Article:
Decades ago, I can still remember driving in Pasadena circa 1982 and listening to the song "Peek-A-Boo!" by the rock group Devo. Considering my time focusing on Pop culture variants during my younger years, as with much of the populace the incessant interims delegated to escape from reality started for me during childhood. In addition to the screen entertainment, my twin brother Mike and myself were comic book readers and we acquired a large collection of comic books. The characters have now become a prominent focus of many popular movies in recent years.
One of the requisite weekend matinee movies I can recall seeing as a child is a rerelease of Disney's "Cinderella" (1950) featuring the song "Bibbidi-Bobbidi-Boo".
Another song title reminding me of 'Boo' has been "Boom Boom Bâ" by Métisse (mentioned in a NEW TESTAMENT transcript as well as a blog article).
Yet another song title fitting the pattern is found in flying saucer contactee Orfeo Angelucci's book Son of the Sun (1959): "Siboney" ('Si — Boo — Ney' phonetically).
I now realize I'd first heard the music of "Siboney" in the Fellini movie "Amarcord" released in the United States during 1974 when I was 18 years old. As one autobiographical blog article mentions — I had decided to major in cinema and consider an entertainment industry career after being fascinated by the self-expression of so-called 'auteur' directors such as Ingmar Bergman, Federico Fellini, Luis Bunuel and Ken Russell.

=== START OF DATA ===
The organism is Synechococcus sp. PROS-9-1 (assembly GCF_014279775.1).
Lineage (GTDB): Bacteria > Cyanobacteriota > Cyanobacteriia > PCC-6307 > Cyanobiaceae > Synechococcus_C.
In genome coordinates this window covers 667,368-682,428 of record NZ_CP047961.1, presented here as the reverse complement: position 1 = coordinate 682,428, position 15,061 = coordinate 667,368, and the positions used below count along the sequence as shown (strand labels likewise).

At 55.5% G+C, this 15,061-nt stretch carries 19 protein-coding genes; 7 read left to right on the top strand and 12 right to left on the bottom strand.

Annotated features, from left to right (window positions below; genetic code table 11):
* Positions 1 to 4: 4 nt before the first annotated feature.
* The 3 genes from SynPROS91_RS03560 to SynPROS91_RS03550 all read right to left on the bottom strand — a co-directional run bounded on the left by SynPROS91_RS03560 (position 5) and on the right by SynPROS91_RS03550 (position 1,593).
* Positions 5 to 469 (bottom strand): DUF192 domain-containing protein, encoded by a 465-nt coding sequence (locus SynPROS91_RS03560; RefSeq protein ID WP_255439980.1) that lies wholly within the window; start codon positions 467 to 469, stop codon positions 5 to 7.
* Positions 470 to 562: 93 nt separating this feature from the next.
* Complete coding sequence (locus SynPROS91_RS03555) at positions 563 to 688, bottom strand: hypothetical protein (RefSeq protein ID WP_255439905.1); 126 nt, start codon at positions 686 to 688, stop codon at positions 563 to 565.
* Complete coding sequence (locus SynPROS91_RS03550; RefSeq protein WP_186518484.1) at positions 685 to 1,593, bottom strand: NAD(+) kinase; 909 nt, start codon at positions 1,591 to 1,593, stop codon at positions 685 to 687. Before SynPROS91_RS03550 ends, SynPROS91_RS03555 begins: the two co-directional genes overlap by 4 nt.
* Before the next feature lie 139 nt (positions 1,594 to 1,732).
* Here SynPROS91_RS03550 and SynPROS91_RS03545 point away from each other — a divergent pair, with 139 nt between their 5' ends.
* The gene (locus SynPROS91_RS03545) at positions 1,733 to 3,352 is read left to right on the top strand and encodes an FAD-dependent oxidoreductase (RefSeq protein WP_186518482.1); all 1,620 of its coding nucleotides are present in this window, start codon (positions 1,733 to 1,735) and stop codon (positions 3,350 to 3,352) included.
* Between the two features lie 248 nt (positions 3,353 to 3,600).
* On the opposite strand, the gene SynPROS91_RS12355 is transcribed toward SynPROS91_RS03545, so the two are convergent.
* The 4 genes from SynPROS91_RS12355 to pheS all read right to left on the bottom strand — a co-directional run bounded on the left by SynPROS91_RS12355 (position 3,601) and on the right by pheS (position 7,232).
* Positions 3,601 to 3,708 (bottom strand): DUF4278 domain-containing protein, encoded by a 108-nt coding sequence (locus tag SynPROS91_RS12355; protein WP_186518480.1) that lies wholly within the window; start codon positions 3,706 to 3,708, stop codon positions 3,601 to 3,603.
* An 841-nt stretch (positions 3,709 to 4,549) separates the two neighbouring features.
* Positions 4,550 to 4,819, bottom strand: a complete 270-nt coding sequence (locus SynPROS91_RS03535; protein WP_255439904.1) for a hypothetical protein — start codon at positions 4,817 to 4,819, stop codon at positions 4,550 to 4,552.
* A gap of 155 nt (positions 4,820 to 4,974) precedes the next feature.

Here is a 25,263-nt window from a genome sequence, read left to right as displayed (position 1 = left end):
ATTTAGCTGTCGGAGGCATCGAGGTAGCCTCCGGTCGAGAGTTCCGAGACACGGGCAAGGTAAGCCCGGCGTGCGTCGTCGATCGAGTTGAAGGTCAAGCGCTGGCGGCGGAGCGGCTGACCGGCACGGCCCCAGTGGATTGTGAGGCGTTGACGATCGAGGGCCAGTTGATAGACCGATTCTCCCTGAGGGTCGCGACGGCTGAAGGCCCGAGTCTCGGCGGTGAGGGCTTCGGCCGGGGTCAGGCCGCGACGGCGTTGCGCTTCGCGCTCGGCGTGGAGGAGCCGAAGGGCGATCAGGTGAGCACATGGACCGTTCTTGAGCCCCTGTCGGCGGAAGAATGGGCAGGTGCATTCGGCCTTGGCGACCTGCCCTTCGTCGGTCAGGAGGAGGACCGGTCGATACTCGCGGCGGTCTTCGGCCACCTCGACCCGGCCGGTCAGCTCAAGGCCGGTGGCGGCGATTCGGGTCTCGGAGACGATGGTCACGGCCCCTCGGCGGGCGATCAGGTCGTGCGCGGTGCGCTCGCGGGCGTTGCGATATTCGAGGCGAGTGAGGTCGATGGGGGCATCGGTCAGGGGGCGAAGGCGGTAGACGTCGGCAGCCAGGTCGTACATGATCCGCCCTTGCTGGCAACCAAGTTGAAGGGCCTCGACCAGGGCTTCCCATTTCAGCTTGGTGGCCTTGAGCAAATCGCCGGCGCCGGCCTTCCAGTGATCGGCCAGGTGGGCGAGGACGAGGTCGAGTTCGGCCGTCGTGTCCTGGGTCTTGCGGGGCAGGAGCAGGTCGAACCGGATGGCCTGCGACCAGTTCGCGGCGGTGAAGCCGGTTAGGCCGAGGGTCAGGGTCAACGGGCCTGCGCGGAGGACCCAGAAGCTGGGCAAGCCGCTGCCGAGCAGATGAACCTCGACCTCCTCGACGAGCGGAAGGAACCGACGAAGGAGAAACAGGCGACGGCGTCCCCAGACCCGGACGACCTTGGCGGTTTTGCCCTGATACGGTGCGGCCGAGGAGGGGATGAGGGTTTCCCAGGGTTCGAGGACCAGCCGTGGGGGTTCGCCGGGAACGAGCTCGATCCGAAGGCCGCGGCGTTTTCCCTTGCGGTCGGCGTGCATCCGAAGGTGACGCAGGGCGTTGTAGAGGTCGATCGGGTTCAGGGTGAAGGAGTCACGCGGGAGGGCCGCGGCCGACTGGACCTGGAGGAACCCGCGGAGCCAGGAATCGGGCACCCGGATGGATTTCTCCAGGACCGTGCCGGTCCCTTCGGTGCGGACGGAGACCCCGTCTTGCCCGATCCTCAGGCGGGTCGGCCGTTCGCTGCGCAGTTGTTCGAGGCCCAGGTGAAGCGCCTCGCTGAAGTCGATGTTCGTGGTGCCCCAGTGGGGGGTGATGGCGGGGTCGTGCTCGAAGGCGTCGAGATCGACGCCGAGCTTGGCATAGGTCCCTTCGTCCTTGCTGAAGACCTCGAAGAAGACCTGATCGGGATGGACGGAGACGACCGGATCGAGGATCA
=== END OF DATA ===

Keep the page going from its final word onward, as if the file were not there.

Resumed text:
After my 'paranormal initiation' and 'spiritual awakening' in 1995, I soon stopped allocating time to watching narrative movies and television shows. The last narrative movie I've seen is "Michael" (with John Travolta playing the role of the angel) released at the end of 1996. I've previously offered many alternatives for engaging in more rewarding thinking and contemplation than merely being a passive spectator of entertainment. One blog article about this topic is "The Force Awakens?"
In 1997 my friend Marie let me know she'd met a Creole singer named Boozoo Chavis. YouTube videos of his songs include "Paper in My Shoe" (1954).
Something I've stated before — Considering Pop culture, Pop songs are just one of the multitude of life activities that may arouse contemplation about the nature of creativity and inspiration. In one article the observation is shared — Whatever the medium that is the source for the recording of video and audio, something to consider is what is affixing the image and sound to each source.